Tom Burke and Helen McCrory in The Deep Blue Sea at the National Theatre in 2016.twitter.com/theladybeatric3

Content Note: This article contains discussion of suicide.

When you think of plays celebrating self-love you might think of Shirley Valentine, Wicked, or more recently Fleabag, but Rattigan’s intimate explorations of doomed relationships and desperate housewives most definitely laid the groundwork for these later shows. Terence Rattigan’s The Deep Blue Sea (and no, I’m not talking about the shark horror trilogy) might not be the most obvious Valentine’s shout out. It opens on a failed suicide attempt for one. But, to me at least, when it was streamed over lockdown on NTLive, it was a godsend.

Set in a dingy bedsit in Ladbroke Grove, the play follows the immediate aftermath of Hester Collyer’s failed suicide attempt, as she tries to conceal, deny and even repeat the act. Almost a year earlier she left her husband for a once passionate, now crumbling affair with former fighter pilot Freddie. It’s an intensely tender look at love, and at the risk of sounding like one of Hester’s absurd neighbours, the play captures something essential about life, and how we live it. First staged in 1952, only three years after Rattigan’s own lover committed suicide, it’s deeply personal, and profoundly universal. Yet with its cast of sometimes ridiculous but always honest characters, there are moments of comedy throughout.

Helen McCrory and Nick Fletcher in The Deep Blue Sea. twitter.com/NationalTheatre

The context was first lockdown; the thrill of getting into Cambridge and relief of exams being cancelled were fading into reality. I was in a creative slump. Watching the National Theatre performances streamed on YouTube every week with my cousin had become a lifeline, yet even that was coming to an end. Directed by Carrie Cracknell, the show was one of the last streamed productions. It was invigorating. The staging, lighting and set design were so visually stunning, like something out of an Edward Hopper painting. The original play ends with Hester turning on the gas, only this time instead of inhaling the fumes, she lights the fire. Cracknell’s adaptation goes a step further, with Hester making herself a fried egg sandwich. It’s her first act of kindness to herself, first ounce of self-care. It’s the first thing she’s eaten all day. Through it we know that tomorrow, she’ll still be here.

Hester’s desperate fear of being unloved is what led her to marry the first man who asked, to run off with the first dashing young fellow to wink her way, and now, is what leads her to choose death rather than be alone. It takes until the last moments of the play for her to accept that ending the relationship is the only way she can move forward. Hester’s isn’t a sob story, though; she’s smart, funny, passionate and caring. But like Fleabag, her love for others is a mask for her deep-rooted hatred of herself. She anchors her happiness in Freddie and when he inevitably leaves, she’s left to drown.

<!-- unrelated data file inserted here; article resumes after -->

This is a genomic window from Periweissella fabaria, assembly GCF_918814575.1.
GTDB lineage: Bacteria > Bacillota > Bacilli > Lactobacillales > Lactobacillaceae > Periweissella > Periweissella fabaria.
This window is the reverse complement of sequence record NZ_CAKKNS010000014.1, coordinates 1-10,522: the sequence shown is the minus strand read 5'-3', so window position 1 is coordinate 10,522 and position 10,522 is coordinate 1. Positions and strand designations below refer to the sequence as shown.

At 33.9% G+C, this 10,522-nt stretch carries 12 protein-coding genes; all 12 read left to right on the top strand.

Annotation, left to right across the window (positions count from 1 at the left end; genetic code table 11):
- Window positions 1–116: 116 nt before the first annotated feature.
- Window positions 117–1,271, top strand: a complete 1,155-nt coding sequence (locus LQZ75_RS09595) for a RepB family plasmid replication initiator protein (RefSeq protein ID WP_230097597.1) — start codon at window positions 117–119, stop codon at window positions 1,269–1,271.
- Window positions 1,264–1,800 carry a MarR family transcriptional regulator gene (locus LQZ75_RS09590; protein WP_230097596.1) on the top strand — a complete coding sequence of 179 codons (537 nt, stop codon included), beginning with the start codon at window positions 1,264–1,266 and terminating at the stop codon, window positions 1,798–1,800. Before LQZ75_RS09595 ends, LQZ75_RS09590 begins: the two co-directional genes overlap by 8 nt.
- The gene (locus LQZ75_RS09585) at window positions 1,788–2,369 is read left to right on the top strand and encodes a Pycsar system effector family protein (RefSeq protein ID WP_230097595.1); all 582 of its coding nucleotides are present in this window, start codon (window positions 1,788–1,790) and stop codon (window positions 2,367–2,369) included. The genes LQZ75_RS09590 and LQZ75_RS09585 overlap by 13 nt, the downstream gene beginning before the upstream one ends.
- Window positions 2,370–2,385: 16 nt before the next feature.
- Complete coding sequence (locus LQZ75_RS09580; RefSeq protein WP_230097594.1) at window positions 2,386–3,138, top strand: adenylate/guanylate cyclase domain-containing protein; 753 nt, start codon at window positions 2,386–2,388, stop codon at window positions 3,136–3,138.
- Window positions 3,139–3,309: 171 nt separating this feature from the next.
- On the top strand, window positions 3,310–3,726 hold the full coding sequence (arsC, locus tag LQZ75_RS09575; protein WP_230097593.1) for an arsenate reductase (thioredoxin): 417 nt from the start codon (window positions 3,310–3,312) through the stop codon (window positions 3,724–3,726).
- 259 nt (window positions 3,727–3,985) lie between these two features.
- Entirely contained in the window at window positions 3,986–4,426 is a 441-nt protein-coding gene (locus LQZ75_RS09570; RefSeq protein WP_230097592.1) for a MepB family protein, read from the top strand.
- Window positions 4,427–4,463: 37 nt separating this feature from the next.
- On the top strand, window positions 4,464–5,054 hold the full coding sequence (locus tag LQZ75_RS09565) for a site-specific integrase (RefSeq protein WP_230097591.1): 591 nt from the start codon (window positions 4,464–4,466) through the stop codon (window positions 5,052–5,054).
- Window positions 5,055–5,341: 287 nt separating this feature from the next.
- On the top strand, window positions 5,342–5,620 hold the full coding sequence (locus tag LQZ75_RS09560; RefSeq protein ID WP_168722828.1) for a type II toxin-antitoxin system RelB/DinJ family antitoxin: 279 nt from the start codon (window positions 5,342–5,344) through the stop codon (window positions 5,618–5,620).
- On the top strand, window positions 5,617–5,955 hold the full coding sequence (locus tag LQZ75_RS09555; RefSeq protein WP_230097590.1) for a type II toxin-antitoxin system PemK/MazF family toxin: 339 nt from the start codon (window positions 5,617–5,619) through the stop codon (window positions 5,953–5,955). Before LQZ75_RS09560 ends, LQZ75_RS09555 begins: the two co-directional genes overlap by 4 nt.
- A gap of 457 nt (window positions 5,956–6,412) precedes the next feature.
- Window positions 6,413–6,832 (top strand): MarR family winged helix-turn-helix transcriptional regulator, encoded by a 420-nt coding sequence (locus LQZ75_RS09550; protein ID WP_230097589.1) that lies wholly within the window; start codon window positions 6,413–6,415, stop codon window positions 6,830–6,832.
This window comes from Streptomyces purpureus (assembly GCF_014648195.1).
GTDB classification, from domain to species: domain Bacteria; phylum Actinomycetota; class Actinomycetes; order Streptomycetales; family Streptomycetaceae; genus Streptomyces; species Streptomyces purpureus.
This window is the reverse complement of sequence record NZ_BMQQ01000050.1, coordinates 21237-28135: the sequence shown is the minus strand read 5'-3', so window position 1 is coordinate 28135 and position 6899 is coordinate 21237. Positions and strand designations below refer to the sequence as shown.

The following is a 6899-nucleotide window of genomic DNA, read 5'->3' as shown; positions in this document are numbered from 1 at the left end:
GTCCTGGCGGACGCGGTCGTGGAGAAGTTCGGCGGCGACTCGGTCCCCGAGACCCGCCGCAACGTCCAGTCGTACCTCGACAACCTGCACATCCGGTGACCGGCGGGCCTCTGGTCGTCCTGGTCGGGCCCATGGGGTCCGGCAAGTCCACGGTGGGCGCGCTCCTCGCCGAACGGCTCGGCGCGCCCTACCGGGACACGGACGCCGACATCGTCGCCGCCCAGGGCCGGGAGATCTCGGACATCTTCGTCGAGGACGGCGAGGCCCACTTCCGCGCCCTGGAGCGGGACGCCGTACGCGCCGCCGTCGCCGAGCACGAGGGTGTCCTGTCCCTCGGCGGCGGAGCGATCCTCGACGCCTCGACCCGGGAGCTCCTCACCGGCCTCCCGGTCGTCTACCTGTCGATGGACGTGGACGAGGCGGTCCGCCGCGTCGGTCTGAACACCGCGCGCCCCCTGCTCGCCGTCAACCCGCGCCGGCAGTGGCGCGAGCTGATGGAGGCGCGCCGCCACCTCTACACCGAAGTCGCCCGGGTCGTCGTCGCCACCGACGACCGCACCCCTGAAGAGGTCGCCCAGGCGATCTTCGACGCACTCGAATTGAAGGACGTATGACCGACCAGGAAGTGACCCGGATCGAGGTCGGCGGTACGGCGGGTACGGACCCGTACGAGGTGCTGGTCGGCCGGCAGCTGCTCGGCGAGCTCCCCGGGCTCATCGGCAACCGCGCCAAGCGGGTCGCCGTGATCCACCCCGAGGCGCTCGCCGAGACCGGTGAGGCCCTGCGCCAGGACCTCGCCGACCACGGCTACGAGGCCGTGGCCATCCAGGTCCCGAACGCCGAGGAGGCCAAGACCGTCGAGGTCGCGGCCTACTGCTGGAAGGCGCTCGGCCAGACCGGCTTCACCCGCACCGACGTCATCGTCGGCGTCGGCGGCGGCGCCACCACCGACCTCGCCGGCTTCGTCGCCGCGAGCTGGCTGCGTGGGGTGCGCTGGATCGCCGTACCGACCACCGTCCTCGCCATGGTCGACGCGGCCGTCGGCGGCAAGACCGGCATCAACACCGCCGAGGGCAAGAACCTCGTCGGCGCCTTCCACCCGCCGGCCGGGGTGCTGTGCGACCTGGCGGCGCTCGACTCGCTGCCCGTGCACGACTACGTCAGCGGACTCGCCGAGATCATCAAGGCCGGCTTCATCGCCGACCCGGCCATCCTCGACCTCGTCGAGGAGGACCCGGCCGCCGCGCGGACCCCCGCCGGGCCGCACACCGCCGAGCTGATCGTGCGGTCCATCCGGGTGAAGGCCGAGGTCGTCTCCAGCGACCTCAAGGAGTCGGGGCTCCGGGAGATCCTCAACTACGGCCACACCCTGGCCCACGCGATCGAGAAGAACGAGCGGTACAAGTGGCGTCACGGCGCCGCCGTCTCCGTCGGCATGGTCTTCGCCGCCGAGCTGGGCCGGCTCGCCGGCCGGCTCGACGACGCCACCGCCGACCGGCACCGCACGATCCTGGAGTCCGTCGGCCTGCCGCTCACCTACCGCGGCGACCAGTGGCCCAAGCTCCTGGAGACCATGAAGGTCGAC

“In showing us a character at her lowest ebb, Rattigan shows us that life, and self-love, are still possible.”

One of her neighbours, the former doctor Mr Miller, is the voice of stoic reason in the play. It’s him telling her that she should pursue her art (and through it, her life) – beyond hope, beyond despair – that saves her. He holds up one of her paintings, from when she was 17, from before she moulded herself into those she loves. She has talent, he tells her, only a spark but still, “the world is a dark enough place for even a little flicker to be welcome.” In showing us a character at her lowest ebb, Rattigan shows us that life, and self-love, are still possible.


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The play doesn’t give us the immediate satisfaction of self-love; it’s no easy checklist or how-to guide, instead offering an authentic examination of how we move past self-loathing towards acceptance, how our fear of being alone is our biggest saboteur, and how to accept ourselves as who we are, not as who the world - and the other people in it want us to be. Love is great, magical, potentially world-changing, but to distort the words of Paul McCartney: love isn’t all you need. Whether you’re in a loving, crumbling, or downright non-existent relationship, Mr Miller’s words still ring true: “the only purpose in life is to live it”. If only Shakespeare’s Juliet had had a fried egg sandwich…